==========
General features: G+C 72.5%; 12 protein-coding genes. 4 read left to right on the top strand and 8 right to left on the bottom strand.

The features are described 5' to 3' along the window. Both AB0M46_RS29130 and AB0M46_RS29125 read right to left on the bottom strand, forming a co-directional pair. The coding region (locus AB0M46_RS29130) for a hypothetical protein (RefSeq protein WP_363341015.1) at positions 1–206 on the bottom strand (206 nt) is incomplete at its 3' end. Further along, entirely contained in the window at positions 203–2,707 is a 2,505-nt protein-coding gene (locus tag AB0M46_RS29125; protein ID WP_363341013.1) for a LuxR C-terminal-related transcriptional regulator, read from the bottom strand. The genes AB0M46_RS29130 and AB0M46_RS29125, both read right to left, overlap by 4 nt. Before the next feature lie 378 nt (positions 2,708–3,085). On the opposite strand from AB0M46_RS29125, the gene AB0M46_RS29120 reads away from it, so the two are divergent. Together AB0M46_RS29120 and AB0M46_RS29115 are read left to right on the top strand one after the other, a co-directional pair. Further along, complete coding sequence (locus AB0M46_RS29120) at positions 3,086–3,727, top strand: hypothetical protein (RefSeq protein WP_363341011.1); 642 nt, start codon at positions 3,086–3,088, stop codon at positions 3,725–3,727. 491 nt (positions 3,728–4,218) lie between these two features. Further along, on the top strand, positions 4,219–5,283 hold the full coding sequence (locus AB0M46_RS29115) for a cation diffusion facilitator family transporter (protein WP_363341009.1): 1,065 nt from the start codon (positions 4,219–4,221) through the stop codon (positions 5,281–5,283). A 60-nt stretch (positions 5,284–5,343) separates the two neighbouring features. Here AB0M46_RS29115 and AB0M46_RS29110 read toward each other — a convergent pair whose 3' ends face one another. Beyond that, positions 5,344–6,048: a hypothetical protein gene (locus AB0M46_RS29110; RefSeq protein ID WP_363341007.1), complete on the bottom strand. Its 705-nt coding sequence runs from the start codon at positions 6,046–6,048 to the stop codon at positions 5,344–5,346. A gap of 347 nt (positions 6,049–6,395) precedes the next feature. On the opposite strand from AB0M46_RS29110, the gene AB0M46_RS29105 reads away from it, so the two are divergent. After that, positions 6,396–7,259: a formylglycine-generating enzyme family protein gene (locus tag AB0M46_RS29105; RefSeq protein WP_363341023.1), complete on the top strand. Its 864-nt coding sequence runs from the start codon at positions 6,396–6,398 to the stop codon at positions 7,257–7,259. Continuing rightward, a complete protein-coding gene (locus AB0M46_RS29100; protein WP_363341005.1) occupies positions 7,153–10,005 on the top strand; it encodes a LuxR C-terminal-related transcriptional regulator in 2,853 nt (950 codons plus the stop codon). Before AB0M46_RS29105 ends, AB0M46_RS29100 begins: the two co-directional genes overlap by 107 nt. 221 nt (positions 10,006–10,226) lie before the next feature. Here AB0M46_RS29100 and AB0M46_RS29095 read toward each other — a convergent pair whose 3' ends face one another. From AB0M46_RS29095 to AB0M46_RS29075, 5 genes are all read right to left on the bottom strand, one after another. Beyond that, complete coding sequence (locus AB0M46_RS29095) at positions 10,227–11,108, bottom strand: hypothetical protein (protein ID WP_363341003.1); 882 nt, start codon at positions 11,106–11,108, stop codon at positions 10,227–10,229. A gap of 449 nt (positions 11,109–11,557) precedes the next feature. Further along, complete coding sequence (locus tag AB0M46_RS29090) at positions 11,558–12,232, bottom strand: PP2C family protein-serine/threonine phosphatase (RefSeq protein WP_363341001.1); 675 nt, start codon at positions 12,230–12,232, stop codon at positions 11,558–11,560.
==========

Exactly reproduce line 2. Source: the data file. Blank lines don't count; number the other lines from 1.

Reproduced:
The features are described 5' to 3' along the window. Both AB0M46_RS29130 and AB0M46_RS29125 read right to left on the bottom strand, forming a co-directional pair. The coding region (locus AB0M46_RS29130) for a hypothetical protein (RefSeq protein WP_363341015.1) at positions 1–206 on the bottom strand (206 nt) is incomplete at its 3' end. Further along, entirely contained in the window at positions 203–2,707 is a 2,505-nt protein-coding gene (locus tag AB0M46_RS29125; protein ID WP_363341013.1) for a LuxR C-terminal-related transcriptional regulator, read from the bottom strand. The genes AB0M46_RS29130 and AB0M46_RS29125, both read right to left, overlap by 4 nt. Before the next feature lie 378 nt (positions 2,708–3,085). On the opposite strand from AB0M46_RS29125, the gene AB0M46_RS29120 reads away from it, so the two are divergent. Together AB0M46_RS29120 and AB0M46_RS29115 are read left to right on the top strand one after the other, a co-directional pair. Further along, complete coding sequence (locus AB0M46_RS29120) at positions 3,086–3,727, top strand: hypothetical protein (RefSeq protein WP_363341011.1); 642 nt, start codon at positions 3,086–3,088, stop codon at positions 3,725–3,727. 491 nt (positions 3,728–4,218) lie between these two features. Further along, on the top strand, positions 4,219–5,283 hold the full coding sequence (locus AB0M46_RS29115) for a cation diffusion facilitator family transporter (protein WP_363341009.1): 1,065 nt from the start codon (positions 4,219–4,221) through the stop codon (positions 5,281–5,283). A 60-nt stretch (positions 5,284–5,343) separates the two neighbouring features. Here AB0M46_RS29115 and AB0M46_RS29110 read toward each other — a convergent pair whose 3' ends face one another. Beyond that, positions 5,344–6,048: a hypothetical protein gene (locus AB0M46_RS29110; RefSeq protein ID WP_363341007.1), complete on the bottom strand. Its 705-nt coding sequence runs from the start codon at positions 6,046–6,048 to the stop codon at positions 5,344–5,346. A gap of 347 nt (positions 6,049–6,395) precedes the next feature. On the opposite strand from AB0M46_RS29110, the gene AB0M46_RS29105 reads away from it, so the two are divergent. After that, positions 6,396–7,259: a formylglycine-generating enzyme family protein gene (locus tag AB0M46_RS29105; RefSeq protein WP_363341023.1), complete on the top strand. Its 864-nt coding sequence runs from the start codon at positions 6,396–6,398 to the stop codon at positions 7,257–7,259. Continuing rightward, a complete protein-coding gene (locus AB0M46_RS29100; protein WP_363341005.1) occupies positions 7,153–10,005 on the top strand; it encodes a LuxR C-terminal-related transcriptional regulator in 2,853 nt (950 codons plus the stop codon). Before AB0M46_RS29105 ends, AB0M46_RS29100 begins: the two co-directional genes overlap by 107 nt. 221 nt (positions 10,006–10,226) lie before the next feature. Here AB0M46_RS29100 and AB0M46_RS29095 read toward each other — a convergent pair whose 3' ends face one another. From AB0M46_RS29095 to AB0M46_RS29075, 5 genes are all read right to left on the bottom strand, one after another. Beyond that, complete coding sequence (locus AB0M46_RS29095) at positions 10,227–11,108, bottom strand: hypothetical protein (protein ID WP_363341003.1); 882 nt, start codon at positions 11,106–11,108, stop codon at positions 10,227–10,229. A gap of 449 nt (positions 11,109–11,557) precedes the next feature. Further along, complete coding sequence (locus tag AB0M46_RS29090) at positions 11,558–12,232, bottom strand: PP2C family protein-serine/threonine phosphatase (RefSeq protein WP_363341001.1); 675 nt, start codon at positions 12,230–12,232, stop codon at positions 11,558–11,560.